Timmerman says fueling was the hardest hit profit center during the downturn. The FBO saw fuel sales come back a bit last fall, but for the last couple months those sales have been down again — some 15 percent, says Timmerman. In 2009, Titletown pumped just shy of one million gallons total, the bulk of which was into-plane for airline and charter aircraft.
With regard to marketing the FBO, Timmerman comments, “We attended NBAA’s Schedulers & Dispatchers Conference in January and we do a lot of marketing through Air BP.
Jet Air Group’s biggest income source is “by far the maintenance,” says Timmerman. “It’s always been that way; we’re a Cirrus and Mitsubishi service center, and we are also a Part 145 repair station.”
“The flight training and air ambulance businesses have also had some deal of success, helping our business weather the struggling economic environment.”
Jet Air Group’s Frontline Aviation operates the company’s flight training center as well as a full-service air charter service.
“We are going from 900 square feet of lobby space to 5,000 square feet with the new FBO,” relates Timmerman.
Facility features will include a waiting area with a fireplace, pilot day rooms and lounges, a conference room, and computer workstations. Services include contract fuel programs, rental car delivery, airframe and engine maintenance, avionics, and more. The new facility is expected to open for business around August 1.
Jet Air Group is also building a new ‘green’ hangar adjacent to the new FBO; one of the first green hangars in Wisconsin, says Timmerman.
The company currently has 16,000 square feet of hangar space, but is expanding to 24,000 square feet — a third more space. The new hangar features heated floors and a 28-foot by 100-foot door to accommodate larger business jets.
Jet Air Group invested some $3 million total in the development. The new hangar will include two Big Ass Fan installations. “Big Ass Fans have guaranteed us that with the system we are putting in, we will stay within one degree temperature-wise between the ceiling and floor,” says Timmerman.
Focus on Energy, a Wisconsin utility-based grant process, was a partner in the development plans, relates Timmerman. “They came in and made 20 recommendations, and we are complying with some 90 percent of them,” says Timmerman. “They recommended the in-floor heat; that cost a substantial amount of money compared with the air-handling system, but our return on that investment will occur within three to four years.”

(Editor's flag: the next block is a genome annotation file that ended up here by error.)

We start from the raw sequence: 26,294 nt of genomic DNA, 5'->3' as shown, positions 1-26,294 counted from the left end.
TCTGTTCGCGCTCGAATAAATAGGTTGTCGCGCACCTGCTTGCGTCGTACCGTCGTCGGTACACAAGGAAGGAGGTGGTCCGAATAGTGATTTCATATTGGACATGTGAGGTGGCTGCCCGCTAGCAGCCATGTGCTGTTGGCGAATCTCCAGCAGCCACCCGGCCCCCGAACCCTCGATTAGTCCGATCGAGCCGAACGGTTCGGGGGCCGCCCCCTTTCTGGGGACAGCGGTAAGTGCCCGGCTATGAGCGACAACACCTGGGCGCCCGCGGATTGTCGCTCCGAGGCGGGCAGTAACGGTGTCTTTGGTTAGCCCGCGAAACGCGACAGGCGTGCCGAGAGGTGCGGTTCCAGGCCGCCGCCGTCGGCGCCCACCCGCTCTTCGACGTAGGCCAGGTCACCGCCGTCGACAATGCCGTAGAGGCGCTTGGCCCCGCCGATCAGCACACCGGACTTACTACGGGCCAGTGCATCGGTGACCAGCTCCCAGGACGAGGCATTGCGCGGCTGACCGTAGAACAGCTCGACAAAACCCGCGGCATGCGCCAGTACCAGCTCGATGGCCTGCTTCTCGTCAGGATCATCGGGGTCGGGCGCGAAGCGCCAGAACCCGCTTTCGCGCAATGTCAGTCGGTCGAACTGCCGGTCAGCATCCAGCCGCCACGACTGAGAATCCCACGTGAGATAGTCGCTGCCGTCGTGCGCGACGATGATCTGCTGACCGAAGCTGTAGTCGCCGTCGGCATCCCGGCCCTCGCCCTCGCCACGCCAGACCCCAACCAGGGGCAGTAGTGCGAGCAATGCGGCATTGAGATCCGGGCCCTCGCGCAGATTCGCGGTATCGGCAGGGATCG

Mead & Hunt, a Madison, WI-based airport design firm, is planning the new ramp space. “The airport agreed to put in hundreds of thousands of feet of ramp space for the new FBO,” remarks Timmerman. “We have 200,000 square feet now; we are hoping for some 500,000 square feet to accommodate the new facility.”
Regarding financing, Timmerman comments, “That part wasn’t bad; we had a couple financial institutions that competed for the business, and interest rates were very competitive. It was just the right time to do this.
“The construction bids were very competitive as well. Bayland, a local contractor we chose, told us they are making about 1 percent on the project; they just want to keep their guys working for the winter.”
With regard to the cost of raw materials, Timmerman says he signed a contract early [some 60 days] so he could lock in lower steel prices, which worked out well, he relates.
With a lease on the property to the east of the current facility, long-term goals for Jet Air Group include a new maintenance facility. Timmerman says he would like a more energy-efficient facility.
“We are very fortunate here; we are so diversified in what we do,” says Timmerman. “When one part is down we usually see another part go up. That’s why we are diversified; it certainly helps in a down economy.”